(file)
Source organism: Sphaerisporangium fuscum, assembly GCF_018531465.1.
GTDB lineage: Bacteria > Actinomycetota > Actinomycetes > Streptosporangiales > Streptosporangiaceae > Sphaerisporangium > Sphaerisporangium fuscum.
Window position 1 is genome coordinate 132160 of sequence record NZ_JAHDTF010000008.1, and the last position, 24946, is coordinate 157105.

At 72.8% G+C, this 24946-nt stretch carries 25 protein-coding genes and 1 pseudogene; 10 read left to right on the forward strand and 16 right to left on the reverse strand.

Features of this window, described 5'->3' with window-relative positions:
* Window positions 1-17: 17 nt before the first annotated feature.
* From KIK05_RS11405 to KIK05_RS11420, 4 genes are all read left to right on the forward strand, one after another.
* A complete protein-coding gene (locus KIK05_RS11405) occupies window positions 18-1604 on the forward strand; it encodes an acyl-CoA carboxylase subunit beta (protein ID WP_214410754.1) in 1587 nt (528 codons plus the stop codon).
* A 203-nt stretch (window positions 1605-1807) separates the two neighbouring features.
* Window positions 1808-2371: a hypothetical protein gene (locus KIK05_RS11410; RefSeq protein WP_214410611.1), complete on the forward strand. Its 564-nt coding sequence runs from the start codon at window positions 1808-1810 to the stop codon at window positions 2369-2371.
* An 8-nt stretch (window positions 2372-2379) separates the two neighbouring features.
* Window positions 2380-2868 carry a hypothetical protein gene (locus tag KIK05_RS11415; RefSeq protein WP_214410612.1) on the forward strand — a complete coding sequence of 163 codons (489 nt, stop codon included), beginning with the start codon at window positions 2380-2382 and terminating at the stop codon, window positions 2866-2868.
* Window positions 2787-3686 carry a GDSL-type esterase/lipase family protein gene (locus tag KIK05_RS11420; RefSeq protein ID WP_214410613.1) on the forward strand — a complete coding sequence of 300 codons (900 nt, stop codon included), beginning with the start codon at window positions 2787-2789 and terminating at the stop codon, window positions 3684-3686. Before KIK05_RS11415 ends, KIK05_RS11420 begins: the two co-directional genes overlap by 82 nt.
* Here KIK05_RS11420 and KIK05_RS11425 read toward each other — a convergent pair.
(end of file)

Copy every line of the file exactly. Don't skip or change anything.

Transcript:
Source organism: Sphaerisporangium fuscum, assembly GCF_018531465.1.
GTDB lineage: Bacteria > Actinomycetota > Actinomycetes > Streptosporangiales > Streptosporangiaceae > Sphaerisporangium > Sphaerisporangium fuscum.
Window position 1 is genome coordinate 132160 of sequence record NZ_JAHDTF010000008.1, and the last position, 24946, is coordinate 157105.

At 72.8% G+C, this 24946-nt stretch carries 25 protein-coding genes and 1 pseudogene; 10 read left to right on the forward strand and 16 right to left on the reverse strand.

Features of this window, described 5'->3' with window-relative positions:
* Window positions 1-17: 17 nt before the first annotated feature.
* From KIK05_RS11405 to KIK05_RS11420, 4 genes are all read left to right on the forward strand, one after another.
* A complete protein-coding gene (locus KIK05_RS11405) occupies window positions 18-1604 on the forward strand; it encodes an acyl-CoA carboxylase subunit beta (protein ID WP_214410754.1) in 1587 nt (528 codons plus the stop codon).
* A 203-nt stretch (window positions 1605-1807) separates the two neighbouring features.
* Window positions 1808-2371: a hypothetical protein gene (locus KIK05_RS11410; RefSeq protein WP_214410611.1), complete on the forward strand. Its 564-nt coding sequence runs from the start codon at window positions 1808-1810 to the stop codon at window positions 2369-2371.
* An 8-nt stretch (window positions 2372-2379) separates the two neighbouring features.
* Window positions 2380-2868 carry a hypothetical protein gene (locus tag KIK05_RS11415; RefSeq protein WP_214410612.1) on the forward strand — a complete coding sequence of 163 codons (489 nt, stop codon included), beginning with the start codon at window positions 2380-2382 and terminating at the stop codon, window positions 2866-2868.
* Window positions 2787-3686 carry a GDSL-type esterase/lipase family protein gene (locus tag KIK05_RS11420; RefSeq protein ID WP_214410613.1) on the forward strand — a complete coding sequence of 300 codons (900 nt, stop codon included), beginning with the start codon at window positions 2787-2789 and terminating at the stop codon, window positions 3684-3686. Before KIK05_RS11415 ends, KIK05_RS11420 begins: the two co-directional genes overlap by 82 nt.
* Here KIK05_RS11420 and KIK05_RS11425 read toward each other — a convergent pair.